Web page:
Microsoft's annual Build conference is where coding demos typically get the most love from attendees. But at Day 1 of Build 2018, a conceptual demo of how meetings in the future may work got just as much attention and applause, if not more.
Microsoft foreshadowed some of these smart-meeting scenarios a year ago in a podcast, describing Cortana conference room features that one day could become commonplace. I'd expect the second version of the company's Surface Hub conferencing system, which could be available in late 2018 or early 2019, to be key here, as well.
Cortana, Microsoft's personal digital assistant, is at the center of these kinds of scenarios. Cortana has fallen behind Alexa and Google Home in terms of number of skills available and devices that are integrating the service. Microsoft is looking to its Alexa-Cortana integration partnership -- announced last year, but still only available in limited closed preview (with no final ETA date available) -- as one way to try to get Cortana working on more devices, such as Amazon's Echo.
But the company also is embedding Cortana in more of its own apps and services, including its Teams workplace chat product; Outlook; and Windows (via the shell) to make it available to users where they are and in the context where they're working.
TechRepublic: Microsoft Cortana: The smart person's guide
In its Build "future of modern meetings" demonstration, officials showed a prototype of a conferencing device on a desk that would pick up audio and video and pair it with Microsoft 365 and the Microsoft Graph to provide automatic identification of meeting participants, real-time transcription and real-time translation. Cortana can help participants to set up meetings, find conference rooms, and set "to do" and other kinds of reminders inside documents.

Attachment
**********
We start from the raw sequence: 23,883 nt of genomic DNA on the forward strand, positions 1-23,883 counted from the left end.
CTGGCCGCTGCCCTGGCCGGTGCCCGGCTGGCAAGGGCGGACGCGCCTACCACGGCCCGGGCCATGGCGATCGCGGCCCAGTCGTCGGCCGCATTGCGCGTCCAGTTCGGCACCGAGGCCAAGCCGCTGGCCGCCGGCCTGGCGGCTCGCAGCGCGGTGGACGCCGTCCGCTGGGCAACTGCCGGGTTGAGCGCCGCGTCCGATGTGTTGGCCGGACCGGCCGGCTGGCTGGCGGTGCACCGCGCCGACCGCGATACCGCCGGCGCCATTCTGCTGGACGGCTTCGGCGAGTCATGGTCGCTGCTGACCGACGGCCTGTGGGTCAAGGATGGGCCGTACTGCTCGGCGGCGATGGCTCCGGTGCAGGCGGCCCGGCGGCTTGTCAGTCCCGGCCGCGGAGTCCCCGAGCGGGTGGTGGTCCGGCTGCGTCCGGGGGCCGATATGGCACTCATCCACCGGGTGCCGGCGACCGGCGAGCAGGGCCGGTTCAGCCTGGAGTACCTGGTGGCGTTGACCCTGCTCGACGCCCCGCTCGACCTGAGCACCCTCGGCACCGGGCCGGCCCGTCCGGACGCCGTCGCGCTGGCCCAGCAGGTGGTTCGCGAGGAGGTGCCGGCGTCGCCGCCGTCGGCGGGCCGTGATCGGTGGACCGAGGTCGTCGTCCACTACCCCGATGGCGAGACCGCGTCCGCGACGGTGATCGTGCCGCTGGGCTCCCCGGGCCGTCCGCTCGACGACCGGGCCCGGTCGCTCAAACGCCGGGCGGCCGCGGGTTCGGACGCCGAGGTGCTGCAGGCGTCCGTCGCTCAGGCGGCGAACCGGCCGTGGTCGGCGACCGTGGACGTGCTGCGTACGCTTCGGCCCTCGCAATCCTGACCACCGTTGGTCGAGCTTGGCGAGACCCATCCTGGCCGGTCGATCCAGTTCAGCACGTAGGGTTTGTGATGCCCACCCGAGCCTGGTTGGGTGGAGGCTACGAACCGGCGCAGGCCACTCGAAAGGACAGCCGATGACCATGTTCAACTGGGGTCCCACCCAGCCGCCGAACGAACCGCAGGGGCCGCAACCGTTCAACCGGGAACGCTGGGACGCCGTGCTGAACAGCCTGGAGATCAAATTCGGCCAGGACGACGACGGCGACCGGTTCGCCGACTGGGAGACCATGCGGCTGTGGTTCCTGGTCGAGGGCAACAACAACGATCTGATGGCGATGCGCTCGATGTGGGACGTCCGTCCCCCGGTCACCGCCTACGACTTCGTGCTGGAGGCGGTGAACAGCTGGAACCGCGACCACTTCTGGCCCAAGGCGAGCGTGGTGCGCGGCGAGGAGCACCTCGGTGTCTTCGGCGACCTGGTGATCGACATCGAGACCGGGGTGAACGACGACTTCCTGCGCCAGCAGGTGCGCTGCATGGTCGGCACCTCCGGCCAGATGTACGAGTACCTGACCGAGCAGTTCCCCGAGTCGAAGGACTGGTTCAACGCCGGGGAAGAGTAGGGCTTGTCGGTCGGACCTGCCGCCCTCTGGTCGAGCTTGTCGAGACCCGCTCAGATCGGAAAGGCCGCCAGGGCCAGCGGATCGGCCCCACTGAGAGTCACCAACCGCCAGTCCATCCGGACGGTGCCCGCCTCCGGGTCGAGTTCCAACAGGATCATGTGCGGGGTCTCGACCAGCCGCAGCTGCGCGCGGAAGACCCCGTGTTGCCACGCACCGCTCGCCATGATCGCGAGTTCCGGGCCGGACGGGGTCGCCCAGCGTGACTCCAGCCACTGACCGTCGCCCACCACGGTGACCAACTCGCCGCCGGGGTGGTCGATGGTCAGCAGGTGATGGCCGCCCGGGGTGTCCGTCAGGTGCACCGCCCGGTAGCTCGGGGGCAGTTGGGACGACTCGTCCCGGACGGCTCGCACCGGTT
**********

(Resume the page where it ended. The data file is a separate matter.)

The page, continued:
(There's no word when/if Microsoft will actually make or partner with another company to deliver this type of smart conferencing system. But I've heard Microsoft could end up making its own Surface-branded conferencing headset at some point that could be used with Surface PCs and devices, as well as other Windows 10 computers.)
Microsoft also is looking for ways to bring HoloLens augmented-reality goggles and other kinds of mixed-reality headsets a part of the smart meeting environment.
During Build on May 7, Microsoft showed as part of the smart meetings demo some participants wearing these kinds of devices in order to view data spatially. Microsoft officials said that the company is working to add this kind of spatial data to its Microsoft Graph programming interface.
Microsoft officials also showed off two new business-focused apps built for the HoloLens that will be available in preview form on May 22. Remote Assist is a hands-free video calling app for firstline/customer service workers and Microsoft Layout is an app for designing spaces in mixed reality using 3D models with layouts for holograms. The team also is building two other new augmented/mixed reality apps for HoloLens and Windows Mixed Reality headsets: one for Training and Dev and another for product-focused collaboration.
Microsoft execs also talked up the coming Project Kinect for Azure developer kit. This sensor kit includes Microsoft's next-generation 1MP depth camera, 4K RGB camera and a 360 degree microphone array with Azure services. It sounds like the Kinect for Azure kit may not be available until 2019.
Maybe that conferencing system prototype that Microsoft showed uses this camera module (?). Devices incorporating this kind of hardware also could figure in holoportation and telepresence functionality, which, again, could be part of Microsoft's vision for smarter, better meetings.